The truth is that around 15% of babies are delivered by emergency cesarean section (source) in the UK, and one in nine babies will spend time on the neonatal unit (source).
I just wish somebody had told me.
All through my pregnancy I was made to feel I was being paranoid or, worse, silly whenever I suggested the birth might not go according to plan. Everything would be fine, and there was no point in worrying myself. Except, of course, everything wasn't fine and if we had been living just a few decades earlier the most likely outcome is that neither of us would have made it home from hospital.
Because it's not just premature babies who end up needing extra care. In 2011 6% of full term babies born in England needed to spend time on NICU - the Neonatal Intensive Care Unit (source).
Marianna spent three weeks on the neonatal unit, the first ten days or so of that on NICU. The care she received was amazing and I can never thank the neonatal and the surgical staff enough. The experience I had on the post-op ward was something else entirely. Being unable to move kind of restricts your ability to change maternity pads, etc, so you just get to lie in your own bloodbath. My IV cannula came loose and wasn't replaced for hours. When Marianna had a fit in the early hours I was told to stop being ridiculous - because crying is, obviously - and to tidy the bedside table I couldn't reach before they would let the consultant in to explain what was happening...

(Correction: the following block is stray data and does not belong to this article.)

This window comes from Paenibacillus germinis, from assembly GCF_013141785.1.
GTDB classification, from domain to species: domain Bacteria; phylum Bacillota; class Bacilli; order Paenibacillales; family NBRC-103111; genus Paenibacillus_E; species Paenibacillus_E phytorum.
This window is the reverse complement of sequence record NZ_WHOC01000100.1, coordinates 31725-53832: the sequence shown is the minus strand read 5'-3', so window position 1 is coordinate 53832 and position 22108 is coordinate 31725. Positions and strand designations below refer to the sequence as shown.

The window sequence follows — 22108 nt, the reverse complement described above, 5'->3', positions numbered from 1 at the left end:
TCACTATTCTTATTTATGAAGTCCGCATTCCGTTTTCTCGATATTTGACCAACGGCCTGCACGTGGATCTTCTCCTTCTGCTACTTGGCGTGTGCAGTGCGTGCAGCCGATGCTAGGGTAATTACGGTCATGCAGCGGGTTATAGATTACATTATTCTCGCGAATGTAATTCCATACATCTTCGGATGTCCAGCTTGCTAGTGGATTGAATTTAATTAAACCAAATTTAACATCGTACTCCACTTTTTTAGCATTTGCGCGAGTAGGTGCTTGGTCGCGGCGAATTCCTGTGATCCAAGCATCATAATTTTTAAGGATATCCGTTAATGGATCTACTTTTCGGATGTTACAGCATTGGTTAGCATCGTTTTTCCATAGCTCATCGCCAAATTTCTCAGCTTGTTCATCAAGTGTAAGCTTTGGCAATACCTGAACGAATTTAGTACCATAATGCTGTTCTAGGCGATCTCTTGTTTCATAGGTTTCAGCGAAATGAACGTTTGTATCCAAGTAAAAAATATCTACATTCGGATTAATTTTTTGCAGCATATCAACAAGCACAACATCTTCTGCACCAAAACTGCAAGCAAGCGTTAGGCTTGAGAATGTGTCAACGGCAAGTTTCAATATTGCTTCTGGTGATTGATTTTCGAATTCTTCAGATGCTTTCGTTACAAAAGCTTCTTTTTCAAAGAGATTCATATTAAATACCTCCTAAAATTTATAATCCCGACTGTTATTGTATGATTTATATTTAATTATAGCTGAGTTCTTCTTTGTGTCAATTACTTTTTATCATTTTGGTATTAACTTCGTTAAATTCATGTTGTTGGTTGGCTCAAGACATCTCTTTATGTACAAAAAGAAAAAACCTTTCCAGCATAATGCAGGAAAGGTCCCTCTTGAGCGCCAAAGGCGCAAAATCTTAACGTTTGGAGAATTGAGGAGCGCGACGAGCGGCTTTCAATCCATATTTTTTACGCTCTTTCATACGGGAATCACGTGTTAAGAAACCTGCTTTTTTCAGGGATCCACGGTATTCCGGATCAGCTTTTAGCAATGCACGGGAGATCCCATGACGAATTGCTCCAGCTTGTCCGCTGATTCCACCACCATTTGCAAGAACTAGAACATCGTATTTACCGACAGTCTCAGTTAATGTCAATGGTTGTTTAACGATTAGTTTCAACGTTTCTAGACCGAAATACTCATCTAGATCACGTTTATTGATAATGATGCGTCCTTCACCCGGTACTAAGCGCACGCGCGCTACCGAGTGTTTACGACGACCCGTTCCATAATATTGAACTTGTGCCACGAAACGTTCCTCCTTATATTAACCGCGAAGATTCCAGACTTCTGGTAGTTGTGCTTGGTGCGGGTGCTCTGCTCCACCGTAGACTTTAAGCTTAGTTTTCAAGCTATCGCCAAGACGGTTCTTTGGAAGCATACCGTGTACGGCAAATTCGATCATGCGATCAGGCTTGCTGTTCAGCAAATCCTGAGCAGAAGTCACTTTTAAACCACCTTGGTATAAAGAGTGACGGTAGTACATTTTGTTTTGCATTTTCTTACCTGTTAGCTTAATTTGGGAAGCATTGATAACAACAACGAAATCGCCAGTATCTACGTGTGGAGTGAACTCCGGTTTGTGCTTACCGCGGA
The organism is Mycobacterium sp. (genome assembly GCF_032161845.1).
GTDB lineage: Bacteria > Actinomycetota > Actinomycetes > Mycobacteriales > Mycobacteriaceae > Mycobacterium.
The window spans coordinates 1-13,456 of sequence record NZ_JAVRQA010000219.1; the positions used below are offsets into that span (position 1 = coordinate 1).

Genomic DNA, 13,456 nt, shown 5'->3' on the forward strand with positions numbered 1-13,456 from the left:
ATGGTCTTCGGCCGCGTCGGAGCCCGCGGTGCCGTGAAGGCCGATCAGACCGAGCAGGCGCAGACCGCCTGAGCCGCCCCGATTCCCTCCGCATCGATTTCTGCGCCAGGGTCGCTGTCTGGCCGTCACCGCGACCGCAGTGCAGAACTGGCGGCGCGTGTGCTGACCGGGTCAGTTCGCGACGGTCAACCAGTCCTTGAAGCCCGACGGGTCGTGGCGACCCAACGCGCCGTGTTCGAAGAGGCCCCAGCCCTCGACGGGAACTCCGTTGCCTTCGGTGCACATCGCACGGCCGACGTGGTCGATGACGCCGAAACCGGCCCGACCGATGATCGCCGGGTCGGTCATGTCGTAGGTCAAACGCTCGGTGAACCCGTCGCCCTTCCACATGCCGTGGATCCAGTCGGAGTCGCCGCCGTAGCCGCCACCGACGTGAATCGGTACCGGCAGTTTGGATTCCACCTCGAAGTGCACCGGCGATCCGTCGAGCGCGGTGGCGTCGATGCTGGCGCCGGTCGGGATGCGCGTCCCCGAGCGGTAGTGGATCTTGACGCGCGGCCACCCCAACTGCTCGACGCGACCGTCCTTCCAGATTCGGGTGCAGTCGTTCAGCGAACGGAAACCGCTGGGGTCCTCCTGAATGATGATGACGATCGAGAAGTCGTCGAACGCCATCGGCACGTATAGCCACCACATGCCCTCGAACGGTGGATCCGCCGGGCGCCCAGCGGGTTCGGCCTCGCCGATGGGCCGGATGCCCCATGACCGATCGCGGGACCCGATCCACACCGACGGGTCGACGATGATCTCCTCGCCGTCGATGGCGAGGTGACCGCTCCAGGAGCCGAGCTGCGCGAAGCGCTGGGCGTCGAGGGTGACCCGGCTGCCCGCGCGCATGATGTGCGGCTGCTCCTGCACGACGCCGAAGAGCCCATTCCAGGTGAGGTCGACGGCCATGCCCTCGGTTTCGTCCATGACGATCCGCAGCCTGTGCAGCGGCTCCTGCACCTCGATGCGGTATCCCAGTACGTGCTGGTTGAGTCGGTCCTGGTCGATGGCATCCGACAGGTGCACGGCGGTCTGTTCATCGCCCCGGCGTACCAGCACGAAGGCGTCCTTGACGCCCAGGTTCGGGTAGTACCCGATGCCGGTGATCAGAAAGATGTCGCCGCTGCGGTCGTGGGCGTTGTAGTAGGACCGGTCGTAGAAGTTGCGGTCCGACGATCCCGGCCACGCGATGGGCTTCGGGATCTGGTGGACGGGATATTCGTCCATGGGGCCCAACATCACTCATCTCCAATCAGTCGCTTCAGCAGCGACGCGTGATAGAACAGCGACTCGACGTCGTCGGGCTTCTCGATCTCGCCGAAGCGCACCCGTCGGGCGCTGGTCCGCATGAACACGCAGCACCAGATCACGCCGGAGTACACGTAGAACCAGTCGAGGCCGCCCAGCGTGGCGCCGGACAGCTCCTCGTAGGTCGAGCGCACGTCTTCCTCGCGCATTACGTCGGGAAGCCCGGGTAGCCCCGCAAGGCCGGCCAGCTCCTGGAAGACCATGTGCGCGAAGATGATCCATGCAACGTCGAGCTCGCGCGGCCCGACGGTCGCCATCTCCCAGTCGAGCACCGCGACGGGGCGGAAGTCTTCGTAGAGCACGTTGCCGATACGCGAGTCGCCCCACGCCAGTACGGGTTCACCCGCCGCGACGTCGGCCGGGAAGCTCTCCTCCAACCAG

On High Dependency.
I'm not saying that all aftercare wards are that bad - I certainly hope they're not! - but no matter what treatment you're getting, you're hardly in the right head space to start from scratch. 11% of babies spend time in neonatal care. (Not to mention the 0.5% of stillbirths.) There's surely room in among all the endless information you're given while pregnant for some basic info about what that might entail, for your baby and for you.
Forewarned is forearmed, after all.
You're your baby's greatest advocate, more awareness and understanding of what can - and not infrequently does - happen can only make that role easier. Nobody likes to think about the worst case scenario, but surely it's so much better than having to live through it then look back and wonder 'what if' and 'if only'.